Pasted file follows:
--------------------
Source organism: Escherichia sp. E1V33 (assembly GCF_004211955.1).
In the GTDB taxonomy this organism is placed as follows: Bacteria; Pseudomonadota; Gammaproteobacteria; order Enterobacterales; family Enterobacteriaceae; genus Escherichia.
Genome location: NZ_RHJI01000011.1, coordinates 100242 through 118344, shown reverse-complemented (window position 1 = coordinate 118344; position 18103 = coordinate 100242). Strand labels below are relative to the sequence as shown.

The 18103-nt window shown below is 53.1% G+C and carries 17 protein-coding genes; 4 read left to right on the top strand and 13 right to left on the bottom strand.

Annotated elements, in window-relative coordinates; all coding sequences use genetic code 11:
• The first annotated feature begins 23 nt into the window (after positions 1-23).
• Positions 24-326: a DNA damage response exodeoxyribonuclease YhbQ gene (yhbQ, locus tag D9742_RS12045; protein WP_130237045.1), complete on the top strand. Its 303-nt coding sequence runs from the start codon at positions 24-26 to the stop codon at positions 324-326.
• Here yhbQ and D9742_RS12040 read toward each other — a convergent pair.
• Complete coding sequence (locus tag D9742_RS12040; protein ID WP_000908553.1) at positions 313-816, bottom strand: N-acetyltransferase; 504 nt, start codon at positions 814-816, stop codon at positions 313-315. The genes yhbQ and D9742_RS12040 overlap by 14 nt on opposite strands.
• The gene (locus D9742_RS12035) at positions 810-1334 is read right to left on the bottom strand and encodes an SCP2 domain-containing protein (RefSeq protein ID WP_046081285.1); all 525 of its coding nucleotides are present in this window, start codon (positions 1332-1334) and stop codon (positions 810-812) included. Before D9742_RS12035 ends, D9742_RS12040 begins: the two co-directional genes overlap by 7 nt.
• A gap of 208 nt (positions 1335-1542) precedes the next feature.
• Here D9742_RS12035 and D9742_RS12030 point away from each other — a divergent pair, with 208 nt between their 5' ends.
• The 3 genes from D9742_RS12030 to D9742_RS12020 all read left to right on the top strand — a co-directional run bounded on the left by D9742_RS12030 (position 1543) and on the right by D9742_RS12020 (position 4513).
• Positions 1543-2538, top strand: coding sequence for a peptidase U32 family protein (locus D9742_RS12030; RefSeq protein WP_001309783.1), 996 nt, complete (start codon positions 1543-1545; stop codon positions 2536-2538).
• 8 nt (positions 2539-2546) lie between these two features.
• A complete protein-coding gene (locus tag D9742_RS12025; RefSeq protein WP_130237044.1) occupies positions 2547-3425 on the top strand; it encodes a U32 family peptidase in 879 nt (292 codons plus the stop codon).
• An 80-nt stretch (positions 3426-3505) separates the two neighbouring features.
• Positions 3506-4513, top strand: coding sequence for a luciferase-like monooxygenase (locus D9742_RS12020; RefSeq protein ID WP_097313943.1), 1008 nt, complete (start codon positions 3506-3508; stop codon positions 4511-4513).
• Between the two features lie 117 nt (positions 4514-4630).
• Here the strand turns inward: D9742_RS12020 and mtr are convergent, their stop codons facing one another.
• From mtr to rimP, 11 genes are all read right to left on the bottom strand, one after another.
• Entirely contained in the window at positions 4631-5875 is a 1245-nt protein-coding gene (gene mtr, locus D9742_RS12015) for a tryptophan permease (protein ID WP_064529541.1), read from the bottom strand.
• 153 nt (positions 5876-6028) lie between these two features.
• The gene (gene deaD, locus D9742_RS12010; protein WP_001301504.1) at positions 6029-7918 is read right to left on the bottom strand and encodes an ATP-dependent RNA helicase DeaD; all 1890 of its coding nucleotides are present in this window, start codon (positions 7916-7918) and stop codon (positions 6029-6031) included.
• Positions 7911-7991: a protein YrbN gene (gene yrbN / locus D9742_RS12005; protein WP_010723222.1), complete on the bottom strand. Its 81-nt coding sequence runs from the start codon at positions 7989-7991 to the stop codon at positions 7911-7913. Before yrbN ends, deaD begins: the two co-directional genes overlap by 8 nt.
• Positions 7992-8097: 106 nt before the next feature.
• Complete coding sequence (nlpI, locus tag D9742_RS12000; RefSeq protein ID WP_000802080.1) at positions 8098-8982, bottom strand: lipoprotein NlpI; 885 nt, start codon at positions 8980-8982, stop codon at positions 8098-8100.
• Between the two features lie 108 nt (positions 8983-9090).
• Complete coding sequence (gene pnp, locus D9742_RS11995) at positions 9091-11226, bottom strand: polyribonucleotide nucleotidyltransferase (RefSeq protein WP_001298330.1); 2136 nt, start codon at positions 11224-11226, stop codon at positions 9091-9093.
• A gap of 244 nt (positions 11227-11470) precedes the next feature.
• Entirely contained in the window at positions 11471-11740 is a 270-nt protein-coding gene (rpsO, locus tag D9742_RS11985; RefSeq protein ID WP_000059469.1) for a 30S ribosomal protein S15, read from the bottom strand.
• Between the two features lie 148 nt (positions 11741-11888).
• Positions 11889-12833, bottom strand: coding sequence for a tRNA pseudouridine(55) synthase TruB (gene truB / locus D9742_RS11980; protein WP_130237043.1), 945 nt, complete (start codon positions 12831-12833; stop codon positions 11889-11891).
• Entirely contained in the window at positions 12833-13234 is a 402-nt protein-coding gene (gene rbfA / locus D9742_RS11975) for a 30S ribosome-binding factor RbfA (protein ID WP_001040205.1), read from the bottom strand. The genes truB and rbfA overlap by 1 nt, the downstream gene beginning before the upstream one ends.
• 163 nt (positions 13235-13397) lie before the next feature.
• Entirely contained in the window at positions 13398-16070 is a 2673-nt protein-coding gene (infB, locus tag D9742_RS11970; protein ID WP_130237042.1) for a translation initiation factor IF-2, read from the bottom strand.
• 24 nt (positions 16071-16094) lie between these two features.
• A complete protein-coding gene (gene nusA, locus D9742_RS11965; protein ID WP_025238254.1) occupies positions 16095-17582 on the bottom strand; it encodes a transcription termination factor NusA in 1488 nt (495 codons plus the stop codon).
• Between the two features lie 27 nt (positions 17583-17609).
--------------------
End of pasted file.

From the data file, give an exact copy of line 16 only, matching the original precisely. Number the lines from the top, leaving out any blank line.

• A complete protein-coding gene (locus tag D9742_RS12025; RefSeq protein WP_130237044.1) occupies positions 2547-3425 on the top strand; it encodes a U32 family peptidase in 879 nt (292 codons plus the stop codon).